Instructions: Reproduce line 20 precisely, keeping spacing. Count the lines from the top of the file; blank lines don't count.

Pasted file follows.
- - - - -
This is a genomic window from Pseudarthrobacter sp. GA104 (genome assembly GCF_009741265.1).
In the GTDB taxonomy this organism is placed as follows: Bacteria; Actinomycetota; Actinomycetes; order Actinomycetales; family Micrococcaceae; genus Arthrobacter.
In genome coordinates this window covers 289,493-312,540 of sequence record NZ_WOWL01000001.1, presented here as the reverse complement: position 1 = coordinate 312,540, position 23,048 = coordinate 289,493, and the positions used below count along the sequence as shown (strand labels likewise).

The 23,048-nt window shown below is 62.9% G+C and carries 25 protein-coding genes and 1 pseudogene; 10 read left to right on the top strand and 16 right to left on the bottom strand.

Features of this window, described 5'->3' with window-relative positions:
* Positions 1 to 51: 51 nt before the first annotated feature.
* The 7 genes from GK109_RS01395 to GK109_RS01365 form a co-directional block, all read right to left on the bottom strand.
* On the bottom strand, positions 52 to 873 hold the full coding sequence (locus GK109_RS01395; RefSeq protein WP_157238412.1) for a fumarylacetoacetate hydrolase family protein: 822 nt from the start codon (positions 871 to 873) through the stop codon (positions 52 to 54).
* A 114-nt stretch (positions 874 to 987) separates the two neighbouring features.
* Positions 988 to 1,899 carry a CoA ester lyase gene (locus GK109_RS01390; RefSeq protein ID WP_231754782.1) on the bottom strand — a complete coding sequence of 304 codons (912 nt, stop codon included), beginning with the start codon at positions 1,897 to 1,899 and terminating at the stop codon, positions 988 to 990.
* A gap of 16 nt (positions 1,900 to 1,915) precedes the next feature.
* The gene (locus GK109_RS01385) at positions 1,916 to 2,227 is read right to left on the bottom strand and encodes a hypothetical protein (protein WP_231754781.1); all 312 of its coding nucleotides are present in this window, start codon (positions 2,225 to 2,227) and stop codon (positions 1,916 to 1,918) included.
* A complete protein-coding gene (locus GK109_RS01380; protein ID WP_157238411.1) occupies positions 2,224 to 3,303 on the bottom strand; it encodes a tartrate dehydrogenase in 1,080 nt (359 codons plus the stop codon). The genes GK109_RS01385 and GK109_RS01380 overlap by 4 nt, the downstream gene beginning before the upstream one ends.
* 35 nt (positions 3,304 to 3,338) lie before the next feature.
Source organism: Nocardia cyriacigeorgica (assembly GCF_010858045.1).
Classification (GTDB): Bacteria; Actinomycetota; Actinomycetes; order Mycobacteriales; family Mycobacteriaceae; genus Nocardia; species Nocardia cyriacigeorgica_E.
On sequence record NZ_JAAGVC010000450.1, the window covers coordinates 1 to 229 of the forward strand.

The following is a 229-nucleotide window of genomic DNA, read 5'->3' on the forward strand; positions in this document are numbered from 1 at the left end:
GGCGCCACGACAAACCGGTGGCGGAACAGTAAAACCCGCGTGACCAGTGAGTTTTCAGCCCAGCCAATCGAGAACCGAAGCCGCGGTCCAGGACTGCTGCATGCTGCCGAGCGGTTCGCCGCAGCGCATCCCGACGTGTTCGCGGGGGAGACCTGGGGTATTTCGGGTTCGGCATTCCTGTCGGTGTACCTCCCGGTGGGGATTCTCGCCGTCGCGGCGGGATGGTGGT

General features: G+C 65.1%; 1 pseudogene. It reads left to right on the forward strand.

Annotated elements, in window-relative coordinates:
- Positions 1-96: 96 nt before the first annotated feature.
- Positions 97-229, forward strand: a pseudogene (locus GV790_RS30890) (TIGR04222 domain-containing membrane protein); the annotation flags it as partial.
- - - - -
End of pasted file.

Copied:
General features: G+C 65.1%; 1 pseudogene. It reads left to right on the forward strand.